This idea comes from function programming and is really a design pattern I suppose. I’m not aware of whether this has been done before in Obj-C or in any other language other then Haskell. I haven’t done and extensive search. If anyone knows otherwise then please correct me.
Just found this http://www.apl.jhu.edu/~paulmac/c++-memoization.html
!!!!Warning :- most people probably wouldn’t use this because it will not work well with methods which rely on side effects but anyway and IO
A RecultCacher is a proxy which which is passed an object and a list of selectors which should have their results cached. The constructor could read something like:
When the proxy receives a message it hash’s the arguments and the selector and looks to see if it has the result already. If the result exists already it returns the result (copies the result before returning it if it can). If it doesn’t then it forwards the message to the original object. When the object returns it keeps a copy of the result in it’s cache ready for the next thing it’s called.
** Some points ** The number of requests for an argument hash could be recorded. If the limit to the cache is reached only the least requested is removed. The alternative would be to remove the oldest or the one which was accessed the last.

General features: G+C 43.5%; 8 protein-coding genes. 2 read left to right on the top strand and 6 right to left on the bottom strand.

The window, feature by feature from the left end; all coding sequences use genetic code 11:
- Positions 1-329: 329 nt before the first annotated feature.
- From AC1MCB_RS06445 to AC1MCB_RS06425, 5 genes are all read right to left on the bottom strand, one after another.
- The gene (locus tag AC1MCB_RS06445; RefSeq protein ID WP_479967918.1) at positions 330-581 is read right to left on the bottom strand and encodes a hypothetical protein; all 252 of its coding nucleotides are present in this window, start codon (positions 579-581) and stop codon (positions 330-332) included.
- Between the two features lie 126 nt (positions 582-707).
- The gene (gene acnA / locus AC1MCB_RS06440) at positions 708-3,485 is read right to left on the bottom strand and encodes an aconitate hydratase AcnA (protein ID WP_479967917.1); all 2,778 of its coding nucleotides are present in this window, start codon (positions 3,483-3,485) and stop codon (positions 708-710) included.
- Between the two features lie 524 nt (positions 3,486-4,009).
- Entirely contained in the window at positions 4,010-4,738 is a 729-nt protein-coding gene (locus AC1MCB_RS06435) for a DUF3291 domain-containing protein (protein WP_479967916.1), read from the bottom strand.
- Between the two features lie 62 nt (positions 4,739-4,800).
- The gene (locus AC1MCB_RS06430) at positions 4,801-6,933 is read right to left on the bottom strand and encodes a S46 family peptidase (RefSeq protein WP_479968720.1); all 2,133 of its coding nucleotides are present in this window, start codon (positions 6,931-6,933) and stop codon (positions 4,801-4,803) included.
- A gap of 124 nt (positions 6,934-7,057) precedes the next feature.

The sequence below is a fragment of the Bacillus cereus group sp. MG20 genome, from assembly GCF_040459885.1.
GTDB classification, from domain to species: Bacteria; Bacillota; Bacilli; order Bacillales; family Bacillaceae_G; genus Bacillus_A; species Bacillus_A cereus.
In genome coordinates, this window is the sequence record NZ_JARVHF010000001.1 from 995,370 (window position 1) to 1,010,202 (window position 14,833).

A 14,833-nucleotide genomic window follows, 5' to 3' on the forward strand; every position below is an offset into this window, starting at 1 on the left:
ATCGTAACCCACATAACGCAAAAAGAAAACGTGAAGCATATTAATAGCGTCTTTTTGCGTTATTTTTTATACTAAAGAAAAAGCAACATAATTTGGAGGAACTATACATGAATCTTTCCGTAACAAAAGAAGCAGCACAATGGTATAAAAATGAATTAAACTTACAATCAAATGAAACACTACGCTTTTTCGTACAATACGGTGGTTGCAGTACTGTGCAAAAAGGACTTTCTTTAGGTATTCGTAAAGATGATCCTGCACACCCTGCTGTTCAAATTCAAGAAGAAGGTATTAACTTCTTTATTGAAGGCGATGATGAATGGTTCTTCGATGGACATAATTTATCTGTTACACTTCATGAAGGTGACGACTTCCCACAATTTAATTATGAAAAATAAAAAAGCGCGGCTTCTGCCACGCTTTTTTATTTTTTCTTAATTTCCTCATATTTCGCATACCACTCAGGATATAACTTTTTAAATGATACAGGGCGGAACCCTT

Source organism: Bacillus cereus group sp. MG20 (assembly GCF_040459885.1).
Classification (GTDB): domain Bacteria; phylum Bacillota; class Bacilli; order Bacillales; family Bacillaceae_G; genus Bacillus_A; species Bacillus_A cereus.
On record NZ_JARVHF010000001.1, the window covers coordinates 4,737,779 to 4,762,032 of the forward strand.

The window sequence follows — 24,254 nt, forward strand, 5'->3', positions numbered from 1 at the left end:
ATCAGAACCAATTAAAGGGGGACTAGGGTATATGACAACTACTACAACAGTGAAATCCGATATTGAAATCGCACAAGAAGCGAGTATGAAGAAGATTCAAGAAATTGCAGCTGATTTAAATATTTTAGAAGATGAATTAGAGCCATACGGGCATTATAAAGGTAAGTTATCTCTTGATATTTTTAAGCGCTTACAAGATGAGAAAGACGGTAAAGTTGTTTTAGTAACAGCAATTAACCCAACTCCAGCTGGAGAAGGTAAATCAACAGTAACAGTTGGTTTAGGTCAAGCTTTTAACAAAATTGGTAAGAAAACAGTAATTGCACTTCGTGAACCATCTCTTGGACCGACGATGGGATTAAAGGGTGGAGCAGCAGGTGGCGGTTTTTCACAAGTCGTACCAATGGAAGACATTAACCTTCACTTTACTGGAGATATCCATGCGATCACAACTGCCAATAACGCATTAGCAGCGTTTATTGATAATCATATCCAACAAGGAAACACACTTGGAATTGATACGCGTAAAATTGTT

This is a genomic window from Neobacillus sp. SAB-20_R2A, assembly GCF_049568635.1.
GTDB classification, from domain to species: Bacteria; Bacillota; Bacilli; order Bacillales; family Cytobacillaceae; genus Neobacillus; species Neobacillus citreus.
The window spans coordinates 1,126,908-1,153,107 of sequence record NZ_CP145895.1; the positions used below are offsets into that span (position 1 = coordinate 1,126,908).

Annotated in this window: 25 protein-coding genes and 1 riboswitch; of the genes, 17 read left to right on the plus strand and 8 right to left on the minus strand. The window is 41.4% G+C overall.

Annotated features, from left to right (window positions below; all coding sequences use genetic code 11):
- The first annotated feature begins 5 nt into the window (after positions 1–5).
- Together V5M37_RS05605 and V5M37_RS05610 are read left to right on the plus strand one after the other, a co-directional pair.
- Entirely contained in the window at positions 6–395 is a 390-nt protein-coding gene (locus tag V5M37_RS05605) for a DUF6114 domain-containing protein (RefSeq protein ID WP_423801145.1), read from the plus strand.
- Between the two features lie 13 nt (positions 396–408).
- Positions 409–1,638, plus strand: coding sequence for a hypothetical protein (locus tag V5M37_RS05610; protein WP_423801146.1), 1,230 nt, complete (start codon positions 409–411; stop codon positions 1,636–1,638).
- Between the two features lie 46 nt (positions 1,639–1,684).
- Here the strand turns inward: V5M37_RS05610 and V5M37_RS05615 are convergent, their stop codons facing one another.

No message which as a void return type would be allowed as they would imply causing a side affect.
** Not as a proxy **
This could be implemented as a class on it’s own and used for caching within messages. So it would simply perform the task of hashing the arguments and discovering them in a hash table. It could also do the coping of the values too. An interface something like:
The function would have to request it’s cache from a Cache singleton. this singleton would be passed the methods selector ideally. ** Time for an example ** Ok I don’t think this example would work but I hope it illustrates the idea.
… static ResultCacher* cachedFib = [ResultCacher initWithObject:[fib class]]; // Lets assume the we want all the messages to have there values cached. …
** Non-proxy example **
I would appreciate constructive criticism on this.